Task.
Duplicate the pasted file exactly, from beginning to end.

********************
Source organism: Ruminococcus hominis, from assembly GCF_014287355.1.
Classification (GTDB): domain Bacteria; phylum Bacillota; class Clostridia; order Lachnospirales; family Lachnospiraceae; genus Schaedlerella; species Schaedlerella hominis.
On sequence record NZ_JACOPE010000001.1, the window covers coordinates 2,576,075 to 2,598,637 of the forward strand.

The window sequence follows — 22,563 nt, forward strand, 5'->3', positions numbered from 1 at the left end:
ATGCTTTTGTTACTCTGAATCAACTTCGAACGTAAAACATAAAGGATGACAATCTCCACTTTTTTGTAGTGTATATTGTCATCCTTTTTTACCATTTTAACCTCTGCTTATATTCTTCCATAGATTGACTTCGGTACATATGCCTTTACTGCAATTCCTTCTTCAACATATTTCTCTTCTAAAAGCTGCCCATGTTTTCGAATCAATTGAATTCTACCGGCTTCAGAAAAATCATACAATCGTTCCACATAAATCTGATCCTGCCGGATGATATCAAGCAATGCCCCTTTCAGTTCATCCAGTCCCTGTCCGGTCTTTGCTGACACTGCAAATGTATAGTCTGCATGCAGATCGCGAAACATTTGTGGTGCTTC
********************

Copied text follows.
Source organism: Ruminococcus hominis, from assembly GCF_014287355.1.
Classification (GTDB): domain Bacteria; phylum Bacillota; class Clostridia; order Lachnospirales; family Lachnospiraceae; genus Schaedlerella; species Schaedlerella hominis.
On sequence record NZ_JACOPE010000001.1, the window covers coordinates 2,576,075 to 2,598,637 of the forward strand.

The window sequence follows — 22,563 nt, forward strand, 5'->3', positions numbered from 1 at the left end:
ATGCTTTTGTTACTCTGAATCAACTTCGAACGTAAAACATAAAGGATGACAATCTCCACTTTTTTGTAGTGTATATTGTCATCCTTTTTTACCATTTTAACCTCTGCTTATATTCTTCCATAGATTGACTTCGGTACATATGCCTTTACTGCAATTCCTTCTTCAACATATTTCTCTTCTAAAAGCTGCCCATGTTTTCGAATCAATTGAATTCTACCGGCTTCAGAAAAATCATACAATCGTTCCACATAAATCTGATCCTGCCGGATGATATCAAGCAATGCCCCTTTCAGTTCATCCAGTCCCTGTCCGGTCTTTGCTGACACTGCAAATGTATAGTCTGCATGCAGATCGCGAAACATTTGTGGTGCTTC